Alright, I admit it. I probably went a little overboard last week when I called Mozart’s music downright trite. Obviously, I’m not a huge fan, but I must own up to admiring certain attributes of the master’s oeuvre. While many find his music acutely profound, I find it profoundly cute—especially its attractive, glossy surface that easily seduces both the ears and cerebral cortex. But my question is, how much stimulation is actually registering? Whether or not a composer aims to arouse those neurons to fire inside the brain, listeners are going to approach whatever they’re hearing heuristically, albeit to varying degrees ranging from full-on analysis to just-shut-up-and-dance.
That said, it seems to me the most important thing that composers should focus on is the outermost layer of musical surface—that visceral sense of what something actually sounds like before our minds have the chance to process it. No need to tether this pleasure-based element to underlying macro-structures: who on earth has the ability to pull something like that off anyway? Ahem. That’s right, Mozart. And so if his music really does make babies smarter, shouldn’t we all be taking up the cause to advance human kind?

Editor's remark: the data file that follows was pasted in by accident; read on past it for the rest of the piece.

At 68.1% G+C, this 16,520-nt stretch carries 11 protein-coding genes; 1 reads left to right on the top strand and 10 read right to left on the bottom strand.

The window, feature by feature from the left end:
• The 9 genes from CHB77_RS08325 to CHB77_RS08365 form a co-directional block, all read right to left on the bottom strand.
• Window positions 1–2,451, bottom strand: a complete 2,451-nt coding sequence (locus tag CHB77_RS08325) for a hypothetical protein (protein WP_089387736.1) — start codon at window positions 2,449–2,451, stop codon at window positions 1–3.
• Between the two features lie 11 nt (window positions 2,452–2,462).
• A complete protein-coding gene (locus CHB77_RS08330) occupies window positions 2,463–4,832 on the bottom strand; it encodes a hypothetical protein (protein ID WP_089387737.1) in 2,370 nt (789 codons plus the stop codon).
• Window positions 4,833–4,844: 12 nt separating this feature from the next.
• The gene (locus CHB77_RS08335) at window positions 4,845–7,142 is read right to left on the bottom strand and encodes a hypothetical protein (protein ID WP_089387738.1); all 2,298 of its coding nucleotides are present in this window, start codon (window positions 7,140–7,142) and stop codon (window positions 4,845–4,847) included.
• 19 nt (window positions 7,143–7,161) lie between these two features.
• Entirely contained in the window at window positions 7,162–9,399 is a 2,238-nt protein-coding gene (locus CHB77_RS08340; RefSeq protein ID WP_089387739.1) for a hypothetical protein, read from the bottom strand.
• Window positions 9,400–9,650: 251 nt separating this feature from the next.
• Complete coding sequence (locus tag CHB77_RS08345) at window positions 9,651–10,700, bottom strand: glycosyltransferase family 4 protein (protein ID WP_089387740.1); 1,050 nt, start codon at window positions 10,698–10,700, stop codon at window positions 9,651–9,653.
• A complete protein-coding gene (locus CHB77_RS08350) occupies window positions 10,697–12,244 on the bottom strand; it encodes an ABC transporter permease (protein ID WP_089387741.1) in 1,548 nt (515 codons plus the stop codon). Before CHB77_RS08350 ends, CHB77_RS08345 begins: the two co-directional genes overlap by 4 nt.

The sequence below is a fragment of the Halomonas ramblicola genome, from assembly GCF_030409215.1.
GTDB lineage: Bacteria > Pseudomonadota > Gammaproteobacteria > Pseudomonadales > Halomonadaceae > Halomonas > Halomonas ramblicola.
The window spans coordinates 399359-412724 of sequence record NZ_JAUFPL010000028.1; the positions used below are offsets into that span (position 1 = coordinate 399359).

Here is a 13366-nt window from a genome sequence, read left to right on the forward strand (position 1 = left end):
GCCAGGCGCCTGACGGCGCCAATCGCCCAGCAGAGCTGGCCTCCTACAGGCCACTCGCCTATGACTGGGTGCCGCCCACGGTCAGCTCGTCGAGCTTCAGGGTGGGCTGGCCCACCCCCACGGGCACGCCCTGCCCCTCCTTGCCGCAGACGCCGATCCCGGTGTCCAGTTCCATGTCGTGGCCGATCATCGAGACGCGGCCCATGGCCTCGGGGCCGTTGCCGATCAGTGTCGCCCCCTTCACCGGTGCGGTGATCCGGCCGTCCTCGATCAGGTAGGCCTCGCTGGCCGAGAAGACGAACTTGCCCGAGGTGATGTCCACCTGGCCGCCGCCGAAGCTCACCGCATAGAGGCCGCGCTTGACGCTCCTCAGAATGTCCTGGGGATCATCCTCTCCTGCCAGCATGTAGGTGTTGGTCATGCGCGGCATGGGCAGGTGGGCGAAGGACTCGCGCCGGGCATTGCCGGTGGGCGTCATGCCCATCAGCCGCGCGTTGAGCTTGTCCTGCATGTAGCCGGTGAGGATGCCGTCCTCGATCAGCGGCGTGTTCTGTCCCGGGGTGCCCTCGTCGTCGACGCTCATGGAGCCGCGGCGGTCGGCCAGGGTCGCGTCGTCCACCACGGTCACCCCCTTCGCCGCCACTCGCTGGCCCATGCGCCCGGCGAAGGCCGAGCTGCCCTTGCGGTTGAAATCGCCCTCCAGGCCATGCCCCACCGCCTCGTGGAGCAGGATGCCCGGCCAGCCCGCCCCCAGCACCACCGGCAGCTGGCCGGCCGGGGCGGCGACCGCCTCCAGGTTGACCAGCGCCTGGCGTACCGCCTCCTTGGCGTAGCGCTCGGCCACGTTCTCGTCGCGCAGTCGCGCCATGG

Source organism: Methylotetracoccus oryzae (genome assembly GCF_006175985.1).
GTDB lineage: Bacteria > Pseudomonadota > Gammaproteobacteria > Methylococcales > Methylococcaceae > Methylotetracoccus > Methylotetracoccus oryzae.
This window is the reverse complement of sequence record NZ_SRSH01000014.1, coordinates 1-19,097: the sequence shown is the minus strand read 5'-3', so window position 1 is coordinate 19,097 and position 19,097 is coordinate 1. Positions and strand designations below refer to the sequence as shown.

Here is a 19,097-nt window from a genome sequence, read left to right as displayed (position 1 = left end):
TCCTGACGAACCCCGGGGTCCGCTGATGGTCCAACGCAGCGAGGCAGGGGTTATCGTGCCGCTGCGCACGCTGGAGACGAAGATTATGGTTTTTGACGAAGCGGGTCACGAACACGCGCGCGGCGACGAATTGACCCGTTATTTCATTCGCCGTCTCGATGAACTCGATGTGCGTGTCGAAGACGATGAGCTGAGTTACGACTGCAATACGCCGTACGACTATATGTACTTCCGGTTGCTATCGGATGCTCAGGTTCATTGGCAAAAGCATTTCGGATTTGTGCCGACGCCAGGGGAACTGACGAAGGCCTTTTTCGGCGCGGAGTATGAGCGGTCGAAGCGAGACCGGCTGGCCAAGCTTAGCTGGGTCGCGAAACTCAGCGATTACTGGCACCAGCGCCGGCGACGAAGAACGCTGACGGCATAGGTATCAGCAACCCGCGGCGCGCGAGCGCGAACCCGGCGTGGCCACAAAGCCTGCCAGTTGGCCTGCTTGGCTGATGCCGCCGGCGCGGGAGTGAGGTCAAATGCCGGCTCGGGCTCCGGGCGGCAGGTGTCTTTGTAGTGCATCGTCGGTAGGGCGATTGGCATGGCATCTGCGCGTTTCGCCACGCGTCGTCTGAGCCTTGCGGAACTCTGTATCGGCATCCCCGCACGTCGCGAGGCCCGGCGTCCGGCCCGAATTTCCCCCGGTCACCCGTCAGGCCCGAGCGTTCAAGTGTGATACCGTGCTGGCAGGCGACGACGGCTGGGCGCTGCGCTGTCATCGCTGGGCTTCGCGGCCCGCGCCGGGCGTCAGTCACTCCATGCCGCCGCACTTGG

Does anyone know of any newborns who happen to be fans of Milton Babbitt? Just wondering. Toy manufactures make infant toys with bold patterns and textures to incite the senses. Shouldn’t composers be polishing up the sheen of their own music, rendering it palatable to everyone, even those still in diapers. After all, Mozart was only five years old when he began composing. Natural talent and training aside, I’m beginning to wonder on behalf of all of us composers: Perhaps the key to deeply engaging listeners lies at the most uncomplicated, superficial level of musical expression—the façade that hides all that ungainly counterpoint and harmony.